Thursday, March 19, 2009

Legislation to Return Excessive Bonuses Passed In House

Bonus Recoupment

As a result of extraordinary abuses of the public trust by companies rewarding employees with excessive compensation while receiving billions in taxpayer assistance, today the House passed legislation (HR 1586) to hold companies, including American International Group (AIG), accountable for the bonuses that were paid to their executives. After receiving more than $170 billion in taxpayer funds, AIG paid $165 million in retention payments to executives – most of whom have mismanaged their company into near bankruptcy. The top recipient received more than $6.4 million and more than 73 of these executives were paid over $1 million in retention bonuses. After receiving their retention bonuses, at least eleven recipients left the company.
Edward Liddy is the GOP Hypocrite of the Week for killing bonuses at Allstate but not at AIG
Boy, when it comes to the Wall Street Bailout/AIG scandal, just point a finger and find a hypocrite. What about all the Republican senators who were opposed to restricting bonuses and now are outraged -- we tell you -- just outraged! [...]

But the hypocrisy for Liddy, as we pointed out in a BuzzFlash Editor's Blog on March 19 is that he knew he could hold the AIG execs who helped destroy our financial system accountable -- and deny their bonuses -- without legal repercussions because he did it at Allstate, according to the Chicago Tribune.
...The agents sued. The Equal Employment Opportunity Commission sued -- twice. Liddy fought those lawsuits, and Allstate has won at every stage.

And none of the Allstate agents helped crater an economy by selling snake oil default swops and derivatives beyond what AIG could cover so that it would increase their bonuses.

Moral Decay Swirls Around Banking Bailout: Time for a Criminal Investigation
Those who stole billions in 401(k)s of innocent victims were rewarded handsomely, rarely needing to break the laws their lobbyists purchased. [...]

Instead of taking bonuses, the culprits should be taking perp walks.

I'm not just referring to the swindlers in the Financial Products Subsidiary of AIG who devised and sold those insurance policies on derivatives that brought the world economy to its knees. They do seem deserving of a special place in hell, and presumably the same divine power that according to Scripture labeled usury a high moral crime and threw the money-changers out of the temple will consider that outcome.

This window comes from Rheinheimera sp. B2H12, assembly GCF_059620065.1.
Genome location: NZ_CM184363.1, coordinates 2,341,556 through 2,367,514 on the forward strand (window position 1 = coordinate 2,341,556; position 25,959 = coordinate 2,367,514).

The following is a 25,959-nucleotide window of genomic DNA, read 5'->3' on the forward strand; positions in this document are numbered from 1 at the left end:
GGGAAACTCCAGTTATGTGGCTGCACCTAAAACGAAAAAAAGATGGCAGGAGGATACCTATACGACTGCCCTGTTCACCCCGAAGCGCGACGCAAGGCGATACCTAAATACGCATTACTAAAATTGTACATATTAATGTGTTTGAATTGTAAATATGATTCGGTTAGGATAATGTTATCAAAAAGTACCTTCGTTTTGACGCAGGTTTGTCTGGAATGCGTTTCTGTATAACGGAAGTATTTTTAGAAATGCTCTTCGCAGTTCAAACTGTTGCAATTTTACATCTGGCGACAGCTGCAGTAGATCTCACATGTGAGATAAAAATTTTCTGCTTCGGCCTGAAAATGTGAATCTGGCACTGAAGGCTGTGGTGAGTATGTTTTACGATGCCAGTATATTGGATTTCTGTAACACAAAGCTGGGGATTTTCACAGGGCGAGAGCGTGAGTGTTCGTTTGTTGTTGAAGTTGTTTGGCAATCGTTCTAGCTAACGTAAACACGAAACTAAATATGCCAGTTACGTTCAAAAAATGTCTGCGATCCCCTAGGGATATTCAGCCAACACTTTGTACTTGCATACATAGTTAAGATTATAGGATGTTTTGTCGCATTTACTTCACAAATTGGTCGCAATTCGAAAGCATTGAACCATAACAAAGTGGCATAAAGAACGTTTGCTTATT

However, the enablers are the AIG leaders who, as New York Attorney General Andrew Cuomo revealed Tuesday, signed those bonus contracts a year ago to reward the very people "principally responsible for the firm's meltdown." That's a cool $44 million divided among the top 10 shysters, even though the depth of their chicanery was well known to top management.

As Cuomo noted in a letter to Rep. Barney Frank: "The contracts shockingly contain a provision that required most individuals' bonuses to be 100% of their 2007 bonuses. Thus, in the spring of last year, AIG chose to lock in bonuses for 2008 at 2007 levels despite obvious signs that 2008 performance would be disastrous in comparison to the year before."

The lame argument that those bonus-baby employees needed to be retained in order to sort out the mess they had created was also shot down by Cuomo, who revealed after his office's initial investigation had pierced AIG's veil of secrecy that "[e]leven of the individuals who received 'retention' bonuses of $1 million or more are no longer working at AIG, including one who received $4.6 million."

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